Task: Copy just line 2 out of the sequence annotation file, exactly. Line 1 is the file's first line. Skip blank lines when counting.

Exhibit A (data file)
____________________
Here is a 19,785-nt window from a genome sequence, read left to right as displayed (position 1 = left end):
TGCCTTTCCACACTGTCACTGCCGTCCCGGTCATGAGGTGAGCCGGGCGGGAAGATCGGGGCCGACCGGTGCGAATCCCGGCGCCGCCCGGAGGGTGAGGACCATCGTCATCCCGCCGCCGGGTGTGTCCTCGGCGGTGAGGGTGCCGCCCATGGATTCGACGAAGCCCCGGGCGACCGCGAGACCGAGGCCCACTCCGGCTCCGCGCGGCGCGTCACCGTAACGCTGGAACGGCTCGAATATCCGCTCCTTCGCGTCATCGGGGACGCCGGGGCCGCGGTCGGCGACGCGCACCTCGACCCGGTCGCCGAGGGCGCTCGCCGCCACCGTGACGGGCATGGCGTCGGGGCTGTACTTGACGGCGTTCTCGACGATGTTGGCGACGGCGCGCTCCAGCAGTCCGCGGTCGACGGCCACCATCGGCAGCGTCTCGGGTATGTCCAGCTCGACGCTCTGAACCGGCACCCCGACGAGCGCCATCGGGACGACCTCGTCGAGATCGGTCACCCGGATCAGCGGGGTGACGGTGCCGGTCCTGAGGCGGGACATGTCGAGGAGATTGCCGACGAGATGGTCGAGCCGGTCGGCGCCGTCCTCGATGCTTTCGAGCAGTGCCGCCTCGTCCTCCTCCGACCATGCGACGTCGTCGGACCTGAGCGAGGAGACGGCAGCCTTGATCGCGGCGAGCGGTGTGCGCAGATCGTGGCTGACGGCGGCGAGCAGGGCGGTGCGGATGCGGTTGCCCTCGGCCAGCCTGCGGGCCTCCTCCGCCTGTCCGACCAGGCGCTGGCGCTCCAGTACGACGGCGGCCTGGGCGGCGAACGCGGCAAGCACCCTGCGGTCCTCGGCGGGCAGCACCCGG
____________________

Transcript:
TGCCTTTCCACACTGTCACTGCCGTCCCGGTCATGAGGTGAGCCGGGCGGGAAGATCGGGGCCGACCGGTGCGAATCCCGGCGCCGCCCGGAGGGTGAGGACCATCGTCATCCCGCCGCCGGGTGTGTCCTCGGCGGTGAGGGTGCCGCCCATGGATTCGACGAAGCCCCGGGCGACCGCGAGACCGAGGCCCACTCCGGCTCCGCGCGGCGCGTCACCGTAACGCTGGAACGGCTCGAATATCCGCTCCTTCGCGTCATCGGGGACGCCGGGGCCGCGGTCGGCGACGCGCACCTCGACCCGGTCGCCGAGGGCGCTCGCCGCCACCGTGACGGGCATGGCGTCGGGGCTGTACTTGACGGCGTTCTCGACGATGTTGGCGACGGCGCGCTCCAGCAGTCCGCGGTCGACGGCCACCATCGGCAGCGTCTCGGGTATGTCCAGCTCGACGCTCTGAACCGGCACCCCGACGAGCGCCATCGGGACGACCTCGTCGAGATCGGTCACCCGGATCAGCGGGGTGACGGTGCCGGTCCTGAGGCGGGACATGTCGAGGAGATTGCCGACGAGATGGTCGAGCCGGTCGGCGCCGTCCTCGATGCTTTCGAGCAGTGCCGCCTCGTCCTCCTCCGACCATGCGACGTCGTCGGACCTGAGCGAGGAGACGGCAGCCTTGATCGCGGCGAGCGGTGTGCGCAGATCGTGGCTGACGGCGGCGAGCAGGGCGGTGCGGATGCGGTTGCCCTCGGCCAGCCTGCGGGCCTCCTCCGCCTGTCCGACCAGGCGCTGGCGCTCCAGTACGACGGCGGCCTGGGCGGCGAACGCGGCAAGCACCCTGCGGTCCTCGGCGGGCAGCACCCGG